Dialogue Between Bigots; Part IV of VI

This is Part IV of the interview ‘Dialogue Between Bigots’

EDITOR: Whereas I agree with you that there is nothing inherently ‘Islamic’ about laws in many nations i.e. your statement is prima facie true. However, the question is what is the source of the common law of the land in Pakistan, in Iran, In Saudi Arabia? You will, of course, find examples of secular law or behavior, but the common law springs from the Koran, just as the common law in Christendom (the West) springs from the Bible. Details »

Dialogue Between Bigots: Part III of VI

This is Part III of the interview ‘Dialogue Between Bigots’

EDITOR:  By Islamic states I mean the countries that are majority Muslim and whose power structures are in the hands of Muslims. Iraq is not an Islamic theocracy, but it is surely an Islamic state. It’s history, tradition and values are shaped by Islamic religion and culture. Let us narrow the discussion. Let’s focus on Iraq and it’s history since 1800 — though we must keep in mind the 1400 year weight of Islamic history and tradition in Iraq. I will rephrase the question. Details »

Dialogue Between Bigots: Part II of VI

This is Part II of the interview ‘Dialogue Between Bigots’

EDITOR: In your opinion, is it possible for Islamic states to adopt secular systems of government, and to allow non-Muslim minorities to integrate in Muslim dominated political structures? Put another way, given the history and tradition of these areas, Iraq in particular, did the Americans have any choice other than to work with sectarian structures?

AR: Sorry, i don’t mean to be rude but i do not understand your questions because 1) I can’t tell what ‘Islamic’ states you are talking about, 2) what is the time frame that you refer to as when you speak of the ‘history and traditions’, 3) what do mean when you say ‘these areas’ and 4) secular governments do exist so why would you want to know if they can? Details »

Dialogue Between Bigots: Part I of VI

A few months ago I was asked by an editor in Europe to speak about my work, in particular my work in the Arab world.  She had seen some of my photographs from Northern Iraq that focused on the struggle of Iraq’s Assyrian Christian community as it confronted a resurgent Kurdish nationalism and a raging Iraqi militant resistance.  The editor wanted to discuss not just the specific issues related to the Assyrian Christian community, but broader issues related to the ‘Muslim’ world. Details »

Photo Project: The Idea of India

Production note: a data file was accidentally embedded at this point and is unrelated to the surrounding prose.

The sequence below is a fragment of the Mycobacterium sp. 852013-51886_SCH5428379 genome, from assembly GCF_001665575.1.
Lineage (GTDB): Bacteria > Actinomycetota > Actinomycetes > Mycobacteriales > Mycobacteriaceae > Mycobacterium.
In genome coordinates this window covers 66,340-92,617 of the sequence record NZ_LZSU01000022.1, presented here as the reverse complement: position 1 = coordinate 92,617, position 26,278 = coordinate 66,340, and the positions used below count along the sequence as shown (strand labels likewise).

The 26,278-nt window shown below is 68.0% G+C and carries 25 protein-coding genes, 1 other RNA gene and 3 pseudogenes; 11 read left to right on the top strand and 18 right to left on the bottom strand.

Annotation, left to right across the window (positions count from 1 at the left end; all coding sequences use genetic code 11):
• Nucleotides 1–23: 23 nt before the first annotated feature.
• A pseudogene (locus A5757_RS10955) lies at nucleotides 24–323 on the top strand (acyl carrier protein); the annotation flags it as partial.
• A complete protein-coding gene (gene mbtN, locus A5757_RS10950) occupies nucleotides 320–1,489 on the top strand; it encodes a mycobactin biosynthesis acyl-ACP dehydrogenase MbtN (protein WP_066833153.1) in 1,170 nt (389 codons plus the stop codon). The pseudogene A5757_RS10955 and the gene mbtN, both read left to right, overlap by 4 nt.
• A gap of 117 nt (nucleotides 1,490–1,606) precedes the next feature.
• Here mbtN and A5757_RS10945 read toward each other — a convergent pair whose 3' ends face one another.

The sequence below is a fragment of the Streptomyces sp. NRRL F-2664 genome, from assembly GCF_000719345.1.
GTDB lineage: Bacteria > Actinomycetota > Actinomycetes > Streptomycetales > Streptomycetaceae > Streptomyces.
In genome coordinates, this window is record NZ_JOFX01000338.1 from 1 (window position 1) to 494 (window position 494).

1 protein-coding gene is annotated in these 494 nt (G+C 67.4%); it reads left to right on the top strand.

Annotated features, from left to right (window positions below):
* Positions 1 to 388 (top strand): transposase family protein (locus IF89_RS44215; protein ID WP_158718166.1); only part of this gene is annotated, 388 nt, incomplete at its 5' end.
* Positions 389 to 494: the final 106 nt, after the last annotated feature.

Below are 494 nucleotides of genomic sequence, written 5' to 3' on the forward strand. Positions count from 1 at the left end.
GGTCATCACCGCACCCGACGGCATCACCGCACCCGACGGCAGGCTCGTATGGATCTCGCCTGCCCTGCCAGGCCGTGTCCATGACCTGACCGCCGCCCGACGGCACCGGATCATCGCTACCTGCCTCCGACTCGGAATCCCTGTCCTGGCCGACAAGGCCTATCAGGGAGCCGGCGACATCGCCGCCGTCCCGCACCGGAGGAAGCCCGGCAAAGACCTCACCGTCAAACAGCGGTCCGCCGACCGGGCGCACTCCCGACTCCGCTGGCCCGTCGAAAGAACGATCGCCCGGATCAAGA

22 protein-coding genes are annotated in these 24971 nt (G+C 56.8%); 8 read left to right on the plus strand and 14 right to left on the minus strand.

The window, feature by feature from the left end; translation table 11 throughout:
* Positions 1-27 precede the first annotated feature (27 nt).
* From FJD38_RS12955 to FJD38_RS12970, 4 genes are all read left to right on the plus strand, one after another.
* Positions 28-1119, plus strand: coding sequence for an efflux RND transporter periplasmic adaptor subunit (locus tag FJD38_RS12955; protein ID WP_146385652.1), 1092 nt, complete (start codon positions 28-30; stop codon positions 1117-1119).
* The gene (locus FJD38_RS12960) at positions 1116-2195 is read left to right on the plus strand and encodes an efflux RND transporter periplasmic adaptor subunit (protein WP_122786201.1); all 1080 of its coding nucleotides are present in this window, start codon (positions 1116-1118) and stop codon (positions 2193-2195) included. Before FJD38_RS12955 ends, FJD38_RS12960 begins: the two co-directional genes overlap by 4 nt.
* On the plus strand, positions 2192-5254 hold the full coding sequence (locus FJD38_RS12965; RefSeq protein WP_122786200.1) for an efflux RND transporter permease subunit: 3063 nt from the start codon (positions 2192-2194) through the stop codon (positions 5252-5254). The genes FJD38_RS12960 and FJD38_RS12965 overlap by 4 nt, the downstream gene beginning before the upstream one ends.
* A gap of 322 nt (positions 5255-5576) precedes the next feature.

Rabindranath Tagore once argued that the “idea of India” itself militated against a culturally separatist view—”against the intense consciousness of the separateness of one’s own people from others.”

This argument is the inspiration of a new photo project that I have already begun that explores India’s heritage of religious and cultural pluralism and syncretism.  The project is a one-man civil society initiative to counter and correct the simplistic and reductive historical narratives that pit India’s religious communities against each other,  color the debate on the issue of Kashmir, and were the basis of the separation of the state of Pakistan from India. Details »

Only Interesting If It’s Madness

Read: Edward Said’s “Covering Islam: How The Media And The Experts Determine How We See The Rest Of The World”

I have been stereotyped: my life and lived experiences negated by photo editors in the USA in particular.  I am nothing but my ethnicity, a man from my country of my birth 42 years ago.  My name marks me as a ‘Muslim’, my ethnicity marks me as a ‘South Asian’, my birth marks me for work within the confines of the geography of the country of my birth. My birth on an unexceptional day in Karachi nearly 42 years ago was of greater interest and relevance than the nearly 18 years I spent studying, working, learning, and becoming in the United States of America (a country of which I am a citizen).  I am the ‘Pakistani’ photographer and never allowed to be anything else, or asked to be elsewhere. Details »

Reading David Foster Wallace

Read: ‘Oblivion’

Read: ‘Infinite Jest’

Read: ‘A Supposedly Fun Thing I Will Never Do Again’

10 years ago I made the mistake of trying to read David Foster Wallace’s ‘Infinite Jest’. Talk about trying to play above your skills.  I failed miserably to get past the first 50 pages, lost as I quickly was in trying to keep track of the trajectory of the book and the complexity of the many constructions that emerged so early in its pages.  The attempt did nothing more than to remind me of the sheer intellectual mediocrity that I bought to the book.  For many years then it sat on my bookshelf in New York until one day I realized that the book had disappeared! Details »

Why I Never Graduated From College And Other Joys

Read: Martha Nussbaum’s “Cultivating Humanity”

I never invited my parents to my college graduation. I remember their confusion at my lack of enthusiasm towards the idea of their coming to the city and attending this event that was meant to signal the ‘completion’ of an education and the entry of a learned and prepared mind into the world.  I never quite felt any sense of ‘completion’, nor was convinced of bring prepared to face anything outside the environs of the university.  Details »

The Meaning of Ayodhya: A Question of Beginnings

The destruction of the Babri mosque is a wound that continues to fester within the very heart of India.  For many, in India and in Pakistan, the city evokes nothing but memories of those dark days when the mosque was stormed and torn down with fists and hammers.  Mention Ayodhya and an uncomfortable silence surrounds a gathering because this once quiet, gentle and holy city has today become a synonymous with violence, division, sectarian hate, and unresolved matters of history. Details »